GAME ON, D.C. United.
Until the Capitals’ cathartic Stanley Cup victory, United fans always had the last word on their city’s lengthy professional sports title drought.
Anyone who claimed that Washington’s previous championship came in Super Bowl XXVI was politely informed that D.C. United captured Major League Soccer crowns in 1996, ‘97, ‘99 and 2004. (Never mind that the Kastles ruled World Team Tennis from 2009-15, with six titles in seven years.)
But United’s dominant days are a distant memory. D.C. hasn’t reached the MLS Cup since 2004, and endured a disastrous 3-24-7 season just five years ago. In fact, most casual observers’ top memory of 2004 wasn’t the championship but the ill-fated experiment with 14-year-old Freddy Adu (which was really much Adu about nothing.)
This season hasn’t been much better: a 2-7-5 record, a league-low 11 points and just 23 goals scored (third-fewest in MLS).
But this Saturday, for the first time in 14 years, all U.S. soccer eyes will be trained on Washington. United will christen its shiny new Audi Field and welcome Wayne Rooney to its lineup, two moves that should attract desperately needed attention.
Daniel Snyder’s NFL team abandoned decrepit RFK Stadium two decades ago, a time span so long he’s already looking to replace FedEx Field. RFK has remained United’s home, and it took until 2015 before the club secured the land and funding for Audi Field, a 20,000-seat soccer-specific stadium in Buzzard Point near the Anacostia River.
That move alone would have given United a bump. But when it coincides with Rooney’s debut, it makes Saturday’s home game against Vancouver the biggest day in club history.
Rooney’s arrival is sure to boost ticket and jersey sales, and it should get United more nationally televised cable matches in future seasons.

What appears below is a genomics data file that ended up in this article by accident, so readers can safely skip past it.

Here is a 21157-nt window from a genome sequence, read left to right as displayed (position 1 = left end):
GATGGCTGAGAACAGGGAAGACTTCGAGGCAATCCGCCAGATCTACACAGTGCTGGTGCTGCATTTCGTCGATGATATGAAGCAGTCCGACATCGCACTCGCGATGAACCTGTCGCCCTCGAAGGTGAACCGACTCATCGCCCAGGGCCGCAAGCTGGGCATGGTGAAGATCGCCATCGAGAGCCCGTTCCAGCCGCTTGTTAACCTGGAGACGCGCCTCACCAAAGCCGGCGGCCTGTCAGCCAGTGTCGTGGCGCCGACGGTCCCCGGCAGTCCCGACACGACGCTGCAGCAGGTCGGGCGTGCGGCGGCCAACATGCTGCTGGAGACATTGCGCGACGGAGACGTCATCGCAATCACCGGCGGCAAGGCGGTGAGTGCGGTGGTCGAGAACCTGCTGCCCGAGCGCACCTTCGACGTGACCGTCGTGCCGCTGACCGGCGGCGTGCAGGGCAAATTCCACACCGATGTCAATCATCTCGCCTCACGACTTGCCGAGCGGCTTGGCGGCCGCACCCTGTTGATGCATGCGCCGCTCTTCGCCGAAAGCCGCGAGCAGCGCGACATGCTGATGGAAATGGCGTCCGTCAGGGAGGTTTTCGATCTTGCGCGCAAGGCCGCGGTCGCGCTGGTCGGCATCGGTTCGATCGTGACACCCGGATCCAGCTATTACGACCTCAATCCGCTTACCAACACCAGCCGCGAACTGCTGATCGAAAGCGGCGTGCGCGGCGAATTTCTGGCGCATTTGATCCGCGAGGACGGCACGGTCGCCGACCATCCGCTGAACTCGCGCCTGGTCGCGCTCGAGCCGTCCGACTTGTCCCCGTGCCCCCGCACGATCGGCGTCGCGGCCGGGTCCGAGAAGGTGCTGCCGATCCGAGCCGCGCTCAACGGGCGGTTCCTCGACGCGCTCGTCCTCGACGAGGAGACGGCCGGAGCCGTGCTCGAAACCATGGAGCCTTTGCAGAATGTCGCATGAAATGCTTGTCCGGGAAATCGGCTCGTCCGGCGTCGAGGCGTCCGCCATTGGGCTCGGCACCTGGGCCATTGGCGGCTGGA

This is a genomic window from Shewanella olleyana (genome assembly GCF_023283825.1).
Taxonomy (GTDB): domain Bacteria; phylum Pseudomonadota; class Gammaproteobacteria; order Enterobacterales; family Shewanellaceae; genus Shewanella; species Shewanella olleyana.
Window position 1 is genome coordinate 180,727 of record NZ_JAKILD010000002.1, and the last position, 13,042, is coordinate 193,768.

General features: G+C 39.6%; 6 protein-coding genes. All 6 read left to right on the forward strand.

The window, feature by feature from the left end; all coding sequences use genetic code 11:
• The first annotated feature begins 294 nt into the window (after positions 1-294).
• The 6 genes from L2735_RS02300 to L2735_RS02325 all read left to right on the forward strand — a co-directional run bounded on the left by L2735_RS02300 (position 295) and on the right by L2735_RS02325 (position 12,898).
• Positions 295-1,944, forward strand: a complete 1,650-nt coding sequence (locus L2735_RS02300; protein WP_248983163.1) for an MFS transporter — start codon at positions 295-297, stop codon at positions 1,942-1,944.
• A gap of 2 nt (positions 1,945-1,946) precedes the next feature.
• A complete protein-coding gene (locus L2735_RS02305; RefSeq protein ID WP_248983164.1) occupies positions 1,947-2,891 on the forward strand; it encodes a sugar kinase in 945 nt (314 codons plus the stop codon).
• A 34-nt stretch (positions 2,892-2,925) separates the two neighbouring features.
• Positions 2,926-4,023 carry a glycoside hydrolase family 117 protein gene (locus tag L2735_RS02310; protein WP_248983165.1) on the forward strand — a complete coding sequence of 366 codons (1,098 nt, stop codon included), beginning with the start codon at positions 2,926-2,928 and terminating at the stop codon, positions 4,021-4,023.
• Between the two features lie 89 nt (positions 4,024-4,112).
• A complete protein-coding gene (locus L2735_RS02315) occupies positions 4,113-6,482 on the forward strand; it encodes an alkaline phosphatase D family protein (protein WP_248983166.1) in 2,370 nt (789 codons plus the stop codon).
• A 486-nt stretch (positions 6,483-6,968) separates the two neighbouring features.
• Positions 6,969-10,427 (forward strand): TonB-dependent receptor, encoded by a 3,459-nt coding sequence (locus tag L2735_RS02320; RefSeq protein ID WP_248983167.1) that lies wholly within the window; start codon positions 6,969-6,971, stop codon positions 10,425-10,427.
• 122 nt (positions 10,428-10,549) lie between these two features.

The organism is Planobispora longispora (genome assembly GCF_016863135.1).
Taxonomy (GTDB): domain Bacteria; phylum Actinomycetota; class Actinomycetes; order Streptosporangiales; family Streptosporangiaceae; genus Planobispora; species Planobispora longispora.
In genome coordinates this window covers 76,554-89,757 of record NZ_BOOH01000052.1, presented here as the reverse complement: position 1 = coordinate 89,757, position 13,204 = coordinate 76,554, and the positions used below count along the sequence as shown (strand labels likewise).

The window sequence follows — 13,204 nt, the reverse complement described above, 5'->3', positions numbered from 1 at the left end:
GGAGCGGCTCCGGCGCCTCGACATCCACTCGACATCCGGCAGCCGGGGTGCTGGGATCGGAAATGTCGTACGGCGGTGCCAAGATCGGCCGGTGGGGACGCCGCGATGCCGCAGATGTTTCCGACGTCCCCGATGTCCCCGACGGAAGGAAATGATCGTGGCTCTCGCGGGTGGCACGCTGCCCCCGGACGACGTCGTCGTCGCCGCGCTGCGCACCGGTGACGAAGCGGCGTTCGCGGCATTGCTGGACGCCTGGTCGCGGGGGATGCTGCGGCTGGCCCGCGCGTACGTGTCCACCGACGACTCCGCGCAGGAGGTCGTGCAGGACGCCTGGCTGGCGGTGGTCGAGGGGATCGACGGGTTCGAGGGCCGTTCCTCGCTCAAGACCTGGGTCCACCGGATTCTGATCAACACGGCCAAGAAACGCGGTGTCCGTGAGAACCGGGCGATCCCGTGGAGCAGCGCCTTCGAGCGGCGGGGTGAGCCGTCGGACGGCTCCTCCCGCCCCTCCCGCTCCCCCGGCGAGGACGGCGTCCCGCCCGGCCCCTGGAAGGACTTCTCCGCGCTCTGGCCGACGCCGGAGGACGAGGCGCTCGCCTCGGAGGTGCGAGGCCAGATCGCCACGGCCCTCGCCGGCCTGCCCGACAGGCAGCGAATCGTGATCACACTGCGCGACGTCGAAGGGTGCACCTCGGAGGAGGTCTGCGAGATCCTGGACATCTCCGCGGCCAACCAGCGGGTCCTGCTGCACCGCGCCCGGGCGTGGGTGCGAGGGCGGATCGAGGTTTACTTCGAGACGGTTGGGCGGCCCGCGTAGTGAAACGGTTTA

But will it have any lasting impact on the pitch? That’s the $13 million question. (That’s what United is reportedly paying him for the next 3 1/2 seasons).
At age 32, Rooney’s best goal-scoring days are clearly behind him. Only Allen Sherer (260) has scored more Premier League goals than Rooney’s 208. But he’s netted a modest 28 in a combined 79 matches over the past three seasons. Compare that to the 27 he netted in 34 matches in 2011-12 alone.
It may be a coincidence that England nearly reached the World Cup final for the first time since 1966 immediately after Rooney retired from international competition. Or maybe it’s not.
Like David Beckham in L.A. a few years ago, Rooney seems to be a declining star whose biggest impact for his MLS club will be at the box office and in the team store.
Perhaps he has enough left in his tank to help ignite a stagnant offense and revive a team that gets to play 15 of its final 20 matches on its new field. (MLS intentionally front-loaded United’s schedule with road games to give construction crews more time to finish Audi Field.)
Regardless, United gets a rare moment in the sun on Saturday. Even that’s tainted a little, though, because Audi Field is in the shadow of Nationals Park, where Major League Baseball will be gearing up for Monday’s Home Run Derby and Tuesday’s All-Star Game.
Still, United should enjoy the spotlight. Now it’s up to Rooney and the team to ensure it doesn’t take another 14 years to come around again.